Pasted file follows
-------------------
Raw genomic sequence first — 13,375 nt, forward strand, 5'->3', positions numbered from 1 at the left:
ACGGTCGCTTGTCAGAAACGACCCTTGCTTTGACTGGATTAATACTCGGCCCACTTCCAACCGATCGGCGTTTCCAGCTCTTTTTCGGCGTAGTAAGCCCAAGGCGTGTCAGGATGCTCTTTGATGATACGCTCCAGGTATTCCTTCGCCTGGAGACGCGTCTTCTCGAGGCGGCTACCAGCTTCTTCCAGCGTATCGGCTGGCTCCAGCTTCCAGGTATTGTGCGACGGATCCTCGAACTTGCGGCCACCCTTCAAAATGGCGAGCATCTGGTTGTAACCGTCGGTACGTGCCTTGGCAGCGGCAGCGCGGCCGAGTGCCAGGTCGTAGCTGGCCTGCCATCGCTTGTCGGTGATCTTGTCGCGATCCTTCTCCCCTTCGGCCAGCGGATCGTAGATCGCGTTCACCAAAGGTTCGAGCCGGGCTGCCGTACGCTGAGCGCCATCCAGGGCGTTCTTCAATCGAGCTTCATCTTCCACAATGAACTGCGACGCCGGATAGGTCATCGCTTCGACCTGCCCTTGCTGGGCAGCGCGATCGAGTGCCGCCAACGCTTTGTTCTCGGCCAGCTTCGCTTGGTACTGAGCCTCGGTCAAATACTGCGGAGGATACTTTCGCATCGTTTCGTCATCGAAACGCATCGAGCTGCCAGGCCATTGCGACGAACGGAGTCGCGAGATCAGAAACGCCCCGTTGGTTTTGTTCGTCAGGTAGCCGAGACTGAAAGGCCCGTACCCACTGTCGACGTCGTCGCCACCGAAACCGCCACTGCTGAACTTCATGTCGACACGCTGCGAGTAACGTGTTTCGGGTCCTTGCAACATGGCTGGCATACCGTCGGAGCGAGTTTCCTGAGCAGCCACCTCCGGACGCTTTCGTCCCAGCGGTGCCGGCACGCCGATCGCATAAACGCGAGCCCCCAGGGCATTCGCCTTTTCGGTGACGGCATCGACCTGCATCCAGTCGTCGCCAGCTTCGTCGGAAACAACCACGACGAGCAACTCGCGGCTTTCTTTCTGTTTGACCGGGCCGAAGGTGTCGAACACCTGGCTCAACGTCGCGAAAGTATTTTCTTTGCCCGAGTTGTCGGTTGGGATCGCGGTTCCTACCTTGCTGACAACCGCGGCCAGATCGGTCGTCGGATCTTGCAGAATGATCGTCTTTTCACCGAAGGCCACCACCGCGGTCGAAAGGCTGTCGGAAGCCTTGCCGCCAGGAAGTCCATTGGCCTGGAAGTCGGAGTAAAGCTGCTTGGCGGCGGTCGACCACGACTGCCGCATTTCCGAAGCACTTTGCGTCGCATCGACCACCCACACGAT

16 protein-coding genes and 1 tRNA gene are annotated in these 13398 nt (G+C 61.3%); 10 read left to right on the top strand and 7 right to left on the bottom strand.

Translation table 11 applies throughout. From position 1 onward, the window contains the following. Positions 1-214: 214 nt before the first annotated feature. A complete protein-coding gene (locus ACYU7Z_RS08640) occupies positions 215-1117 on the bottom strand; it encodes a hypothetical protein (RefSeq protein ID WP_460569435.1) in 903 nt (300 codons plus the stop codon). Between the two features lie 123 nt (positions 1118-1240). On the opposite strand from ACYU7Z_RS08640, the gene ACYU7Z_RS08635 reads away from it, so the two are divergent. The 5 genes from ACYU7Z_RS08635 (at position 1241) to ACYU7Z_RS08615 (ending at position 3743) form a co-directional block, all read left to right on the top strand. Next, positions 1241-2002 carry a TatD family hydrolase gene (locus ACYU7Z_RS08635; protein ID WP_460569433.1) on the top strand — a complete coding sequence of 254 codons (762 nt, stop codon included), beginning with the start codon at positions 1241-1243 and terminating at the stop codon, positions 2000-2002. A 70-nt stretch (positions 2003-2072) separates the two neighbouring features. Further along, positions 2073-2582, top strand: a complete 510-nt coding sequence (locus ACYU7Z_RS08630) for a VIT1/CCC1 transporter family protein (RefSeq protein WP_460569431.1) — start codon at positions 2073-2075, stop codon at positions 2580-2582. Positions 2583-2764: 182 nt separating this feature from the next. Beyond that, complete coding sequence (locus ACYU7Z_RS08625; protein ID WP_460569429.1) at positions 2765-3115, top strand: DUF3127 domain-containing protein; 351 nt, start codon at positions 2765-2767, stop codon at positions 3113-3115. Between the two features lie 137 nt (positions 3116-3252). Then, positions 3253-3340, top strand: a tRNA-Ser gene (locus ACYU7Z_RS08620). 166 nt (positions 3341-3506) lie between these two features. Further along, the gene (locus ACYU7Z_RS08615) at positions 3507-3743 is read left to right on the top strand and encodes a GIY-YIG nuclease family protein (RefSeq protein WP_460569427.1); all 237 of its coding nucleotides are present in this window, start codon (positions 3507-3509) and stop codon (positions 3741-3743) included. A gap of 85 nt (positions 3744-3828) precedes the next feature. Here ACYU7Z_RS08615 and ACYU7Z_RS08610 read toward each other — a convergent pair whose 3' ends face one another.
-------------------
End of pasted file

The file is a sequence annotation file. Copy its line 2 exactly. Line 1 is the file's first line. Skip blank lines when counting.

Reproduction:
ACGGTCGCTTGTCAGAAACGACCCTTGCTTTGACTGGATTAATACTCGGCCCACTTCCAACCGATCGGCGTTTCCAGCTCTTTTTCGGCGTAGTAAGCCCAAGGCGTGTCAGGATGCTCTTTGATGATACGCTCCAGGTATTCCTTCGCCTGGAGACGCGTCTTCTCGAGGCGGCTACCAGCTTCTTCCAGCGTATCGGCTGGCTCCAGCTTCCAGGTATTGTGCGACGGATCCTCGAACTTGCGGCCACCCTTCAAAATGGCGAGCATCTGGTTGTAACCGTCGGTACGTGCCTTGGCAGCGGCAGCGCGGCCGAGTGCCAGGTCGTAGCTGGCCTGCCATCGCTTGTCGGTGATCTTGTCGCGATCCTTCTCCCCTTCGGCCAGCGGATCGTAGATCGCGTTCACCAAAGGTTCGAGCCGGGCTGCCGTACGCTGAGCGCCATCCAGGGCGTTCTTCAATCGAGCTTCATCTTCCACAATGAACTGCGACGCCGGATAGGTCATCGCTTCGACCTGCCCTTGCTGGGCAGCGCGATCGAGTGCCGCCAACGCTTTGTTCTCGGCCAGCTTCGCTTGGTACTGAGCCTCGGTCAAATACTGCGGAGGATACTTTCGCATCGTTTCGTCATCGAAACGCATCGAGCTGCCAGGCCATTGCGACGAACGGAGTCGCGAGATCAGAAACGCCCCGTTGGTTTTGTTCGTCAGGTAGCCGAGACTGAAAGGCCCGTACCCACTGTCGACGTCGTCGCCACCGAAACCGCCACTGCTGAACTTCATGTCGACACGCTGCGAGTAACGTGTTTCGGGTCCTTGCAACATGGCTGGCATACCGTCGGAGCGAGTTTCCTGAGCAGCCACCTCCGGACGCTTTCGTCCCAGCGGTGCCGGCACGCCGATCGCATAAACGCGAGCCCCCAGGGCATTCGCCTTTTCGGTGACGGCATCGACCTGCATCCAGTCGTCGCCAGCTTCGTCGGAAACAACCACGACGAGCAACTCGCGGCTTTCTTTCTGTTTGACCGGGCCGAAGGTGTCGAACACCTGGCTCAACGTCGCGAAAGTATTTTCTTTGCCCGAGTTGTCGGTTGGGATCGCGGTTCCTACCTTGCTGACAACCGCGGCCAGATCGGTCGTCGGATCTTGCAGAATGATCGTCTTTTCACCGAAGGCCACCACCGCGGTCGAAAGGCTGTCGGAAGCCTTGCCGCCAGGAAGTCCATTGGCCTGGAAGTCGGAGTAAAGCTGCTTGGCGGCGGTCGACCACGACTGCCGCATTTCCGAAGCACTTTGCGTCGCATCGACCACCCACACGAT